“Don’t get trapped only learning what only applies to your organization.  Stay ahead of the curve by getting outside of your company and comfort zone regularly…to learn new ideas, meet new people working on interesting, leading edge projects and to build relationships.

Go to training sessions on topics like finance, business development and marketing that make you uncomfortable — especially if you’re the only HR person there!  All of this will help you become a better business partner and prepare you for a future of uncertainty in HR.”

–Theo Killion, Retired CEO, Zale and former SVP Human Resources at Macy’s, Lane Bryant and Tommy Hilfiger — spoken at a Future HR Leaders Seminar in Chicago



From an old, classic People Magazine article published in the UK.  The advice still applies today.  Perhaps even more so…



“Resolve something that you deeply regret doing…once and for all. Make the damn phone call.  Write the freaking letter (you don’t have to actually send it!).  Step up, find some spine and have that dreaded face-to-face chat with your boss about your HR career. Or simply decide that you are no longer going to drown in the lingering remorse or disappointment from this horrific experience in your past.  Whatever, just put it behind you then get on with your life!”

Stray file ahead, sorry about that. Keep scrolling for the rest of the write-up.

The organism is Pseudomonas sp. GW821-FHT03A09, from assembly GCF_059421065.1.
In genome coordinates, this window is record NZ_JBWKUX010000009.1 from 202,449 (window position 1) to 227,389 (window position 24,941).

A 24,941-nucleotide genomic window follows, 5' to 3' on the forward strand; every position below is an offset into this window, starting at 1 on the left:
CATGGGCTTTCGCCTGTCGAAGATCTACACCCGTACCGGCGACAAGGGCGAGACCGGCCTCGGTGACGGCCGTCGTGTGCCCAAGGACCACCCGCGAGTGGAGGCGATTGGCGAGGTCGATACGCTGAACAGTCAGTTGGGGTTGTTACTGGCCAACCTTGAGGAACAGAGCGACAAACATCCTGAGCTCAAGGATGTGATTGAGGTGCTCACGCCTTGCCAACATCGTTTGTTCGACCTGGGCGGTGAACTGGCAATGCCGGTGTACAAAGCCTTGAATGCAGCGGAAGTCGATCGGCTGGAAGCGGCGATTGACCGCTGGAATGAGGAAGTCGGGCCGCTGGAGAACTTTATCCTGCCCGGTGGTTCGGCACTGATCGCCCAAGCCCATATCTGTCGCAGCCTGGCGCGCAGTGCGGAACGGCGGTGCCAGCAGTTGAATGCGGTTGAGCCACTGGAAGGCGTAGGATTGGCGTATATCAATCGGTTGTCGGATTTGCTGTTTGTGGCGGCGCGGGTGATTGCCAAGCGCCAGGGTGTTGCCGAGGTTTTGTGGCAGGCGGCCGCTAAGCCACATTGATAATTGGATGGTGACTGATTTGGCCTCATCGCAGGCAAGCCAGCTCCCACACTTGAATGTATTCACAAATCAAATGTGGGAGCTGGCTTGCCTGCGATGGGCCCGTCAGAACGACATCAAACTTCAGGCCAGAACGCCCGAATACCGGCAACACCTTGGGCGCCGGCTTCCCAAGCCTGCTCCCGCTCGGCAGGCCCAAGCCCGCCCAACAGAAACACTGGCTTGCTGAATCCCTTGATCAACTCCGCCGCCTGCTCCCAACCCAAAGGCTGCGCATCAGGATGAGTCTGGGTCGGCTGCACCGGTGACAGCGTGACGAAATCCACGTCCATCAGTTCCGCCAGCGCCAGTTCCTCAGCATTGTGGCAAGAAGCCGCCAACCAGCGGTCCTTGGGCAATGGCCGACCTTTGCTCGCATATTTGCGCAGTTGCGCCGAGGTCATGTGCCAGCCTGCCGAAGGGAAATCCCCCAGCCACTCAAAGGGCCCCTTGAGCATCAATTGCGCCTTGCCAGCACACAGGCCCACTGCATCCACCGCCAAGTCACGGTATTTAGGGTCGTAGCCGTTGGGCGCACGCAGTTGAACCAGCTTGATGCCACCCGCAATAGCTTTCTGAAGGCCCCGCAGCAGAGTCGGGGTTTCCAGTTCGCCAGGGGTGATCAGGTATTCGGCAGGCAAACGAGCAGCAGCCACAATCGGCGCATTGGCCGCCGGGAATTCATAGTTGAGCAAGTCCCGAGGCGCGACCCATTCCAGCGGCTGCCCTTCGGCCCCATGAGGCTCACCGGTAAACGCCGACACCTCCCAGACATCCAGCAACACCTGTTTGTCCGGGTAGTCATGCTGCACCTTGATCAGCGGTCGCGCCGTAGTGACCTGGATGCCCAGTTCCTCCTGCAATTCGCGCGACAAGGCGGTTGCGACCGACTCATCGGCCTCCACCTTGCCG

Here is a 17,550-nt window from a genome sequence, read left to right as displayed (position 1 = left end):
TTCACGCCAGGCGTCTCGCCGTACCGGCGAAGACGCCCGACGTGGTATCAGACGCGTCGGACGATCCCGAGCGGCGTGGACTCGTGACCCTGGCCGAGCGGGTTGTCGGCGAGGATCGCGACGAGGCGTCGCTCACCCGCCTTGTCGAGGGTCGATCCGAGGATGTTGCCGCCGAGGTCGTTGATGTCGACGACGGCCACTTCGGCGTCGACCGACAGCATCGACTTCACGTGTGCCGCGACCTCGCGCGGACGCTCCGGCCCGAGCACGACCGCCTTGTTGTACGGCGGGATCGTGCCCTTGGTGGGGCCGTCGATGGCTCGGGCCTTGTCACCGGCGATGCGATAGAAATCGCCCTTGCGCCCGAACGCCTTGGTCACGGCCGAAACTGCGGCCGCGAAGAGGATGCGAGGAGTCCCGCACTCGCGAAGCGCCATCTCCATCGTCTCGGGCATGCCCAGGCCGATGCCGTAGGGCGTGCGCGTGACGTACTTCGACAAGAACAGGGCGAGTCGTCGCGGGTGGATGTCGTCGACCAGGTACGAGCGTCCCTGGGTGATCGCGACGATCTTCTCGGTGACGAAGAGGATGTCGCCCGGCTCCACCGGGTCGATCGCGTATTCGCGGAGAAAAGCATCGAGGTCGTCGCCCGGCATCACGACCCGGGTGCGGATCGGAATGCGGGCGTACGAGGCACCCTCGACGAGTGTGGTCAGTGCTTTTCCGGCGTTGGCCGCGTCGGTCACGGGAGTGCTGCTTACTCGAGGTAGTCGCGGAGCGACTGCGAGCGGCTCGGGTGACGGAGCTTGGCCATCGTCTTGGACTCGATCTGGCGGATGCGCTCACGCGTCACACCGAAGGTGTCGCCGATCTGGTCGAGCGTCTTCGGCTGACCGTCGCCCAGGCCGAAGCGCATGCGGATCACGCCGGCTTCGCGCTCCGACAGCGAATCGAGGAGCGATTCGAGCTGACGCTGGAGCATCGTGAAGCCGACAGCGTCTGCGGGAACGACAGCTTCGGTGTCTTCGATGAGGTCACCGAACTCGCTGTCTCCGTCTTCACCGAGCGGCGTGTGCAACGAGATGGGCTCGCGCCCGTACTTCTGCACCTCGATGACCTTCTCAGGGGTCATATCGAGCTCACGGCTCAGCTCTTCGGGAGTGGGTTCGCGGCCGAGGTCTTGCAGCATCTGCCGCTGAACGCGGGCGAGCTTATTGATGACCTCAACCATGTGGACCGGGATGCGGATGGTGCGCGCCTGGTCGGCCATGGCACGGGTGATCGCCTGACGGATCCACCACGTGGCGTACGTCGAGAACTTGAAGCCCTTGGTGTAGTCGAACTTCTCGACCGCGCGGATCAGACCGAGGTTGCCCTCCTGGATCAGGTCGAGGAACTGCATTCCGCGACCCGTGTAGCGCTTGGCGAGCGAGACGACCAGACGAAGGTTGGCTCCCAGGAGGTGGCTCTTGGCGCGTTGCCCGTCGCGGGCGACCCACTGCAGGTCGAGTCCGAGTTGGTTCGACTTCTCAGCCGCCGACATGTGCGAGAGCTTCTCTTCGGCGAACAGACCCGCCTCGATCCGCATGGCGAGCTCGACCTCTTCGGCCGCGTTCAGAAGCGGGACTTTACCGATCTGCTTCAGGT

“HR is not about HR.  HR is all about the business and the outcomes of doing HR work.” For example, if the HR work you do (i.e. staffing, talent management, leadership development, etc.) isn’t delivering the outcomes (increased productivity, cost savings, etc.) that are truly valued by your clients and the organization, then you’re probably not doing REAL HR work.”

–David Ulrich, University of Michigan, from his most recent book Victory Through Organization



“You have become a great HR coach when you can give real, authentic, actionable feedback to people…without pissing them off.”